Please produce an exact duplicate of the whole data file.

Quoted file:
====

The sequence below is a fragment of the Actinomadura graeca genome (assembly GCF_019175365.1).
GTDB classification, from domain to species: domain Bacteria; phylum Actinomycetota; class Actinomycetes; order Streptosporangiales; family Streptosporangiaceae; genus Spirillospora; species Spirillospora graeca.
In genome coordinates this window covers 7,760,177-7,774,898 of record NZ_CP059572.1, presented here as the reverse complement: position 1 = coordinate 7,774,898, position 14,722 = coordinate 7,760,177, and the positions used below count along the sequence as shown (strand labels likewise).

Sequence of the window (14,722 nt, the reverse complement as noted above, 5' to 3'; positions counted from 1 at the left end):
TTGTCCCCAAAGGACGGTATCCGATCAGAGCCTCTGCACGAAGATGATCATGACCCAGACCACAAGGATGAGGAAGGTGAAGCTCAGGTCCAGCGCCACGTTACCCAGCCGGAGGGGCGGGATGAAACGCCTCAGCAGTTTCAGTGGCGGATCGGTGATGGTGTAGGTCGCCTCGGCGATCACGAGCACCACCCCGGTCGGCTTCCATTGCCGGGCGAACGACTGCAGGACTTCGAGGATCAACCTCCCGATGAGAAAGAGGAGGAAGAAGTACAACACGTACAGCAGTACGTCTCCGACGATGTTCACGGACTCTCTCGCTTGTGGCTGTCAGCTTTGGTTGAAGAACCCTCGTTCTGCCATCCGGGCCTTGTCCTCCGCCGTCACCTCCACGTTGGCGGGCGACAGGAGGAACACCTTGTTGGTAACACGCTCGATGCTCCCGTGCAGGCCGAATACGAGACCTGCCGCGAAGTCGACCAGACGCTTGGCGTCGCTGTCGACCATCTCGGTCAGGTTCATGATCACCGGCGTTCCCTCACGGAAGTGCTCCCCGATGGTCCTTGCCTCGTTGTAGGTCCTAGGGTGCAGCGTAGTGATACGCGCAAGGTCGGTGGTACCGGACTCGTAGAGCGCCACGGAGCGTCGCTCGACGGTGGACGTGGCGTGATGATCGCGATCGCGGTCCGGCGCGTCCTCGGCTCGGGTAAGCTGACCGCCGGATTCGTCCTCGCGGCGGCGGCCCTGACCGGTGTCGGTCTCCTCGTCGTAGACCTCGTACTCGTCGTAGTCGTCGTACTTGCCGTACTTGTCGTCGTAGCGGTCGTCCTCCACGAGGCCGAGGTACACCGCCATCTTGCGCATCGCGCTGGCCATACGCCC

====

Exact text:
The sequence below is a fragment of the Actinomadura graeca genome (assembly GCF_019175365.1).
GTDB classification, from domain to species: domain Bacteria; phylum Actinomycetota; class Actinomycetes; order Streptosporangiales; family Streptosporangiaceae; genus Spirillospora; species Spirillospora graeca.
In genome coordinates this window covers 7,760,177-7,774,898 of record NZ_CP059572.1, presented here as the reverse complement: position 1 = coordinate 7,774,898, position 14,722 = coordinate 7,760,177, and the positions used below count along the sequence as shown (strand labels likewise).

Sequence of the window (14,722 nt, the reverse complement as noted above, 5' to 3'; positions counted from 1 at the left end):
TTGTCCCCAAAGGACGGTATCCGATCAGAGCCTCTGCACGAAGATGATCATGACCCAGACCACAAGGATGAGGAAGGTGAAGCTCAGGTCCAGCGCCACGTTACCCAGCCGGAGGGGCGGGATGAAACGCCTCAGCAGTTTCAGTGGCGGATCGGTGATGGTGTAGGTCGCCTCGGCGATCACGAGCACCACCCCGGTCGGCTTCCATTGCCGGGCGAACGACTGCAGGACTTCGAGGATCAACCTCCCGATGAGAAAGAGGAGGAAGAAGTACAACACGTACAGCAGTACGTCTCCGACGATGTTCACGGACTCTCTCGCTTGTGGCTGTCAGCTTTGGTTGAAGAACCCTCGTTCTGCCATCCGGGCCTTGTCCTCCGCCGTCACCTCCACGTTGGCGGGCGACAGGAGGAACACCTTGTTGGTAACACGCTCGATGCTCCCGTGCAGGCCGAATACGAGACCTGCCGCGAAGTCGACCAGACGCTTGGCGTCGCTGTCGACCATCTCGGTCAGGTTCATGATCACCGGCGTTCCCTCACGGAAGTGCTCCCCGATGGTCCTTGCCTCGTTGTAGGTCCTAGGGTGCAGCGTAGTGATACGCGCAAGGTCGGTGGTACCGGACTCGTAGAGCGCCACGGAGCGTCGCTCGACGGTGGACGTGGCGTGATGATCGCGATCGCGGTCCGGCGCGTCCTCGGCTCGGGTAAGCTGACCGCCGGATTCGTCCTCGCGGCGGCGGCCCTGACCGGTGTCGGTCTCCTCGTCGTAGACCTCGTACTCGTCGTAGTCGTCGTACTTGCCGTACTTGTCGTCGTAGCGGTCGTCCTCCACGAGGCCGAGGTACACCGCCATCTTGCGCATCGCGCTGGCCATACGCCC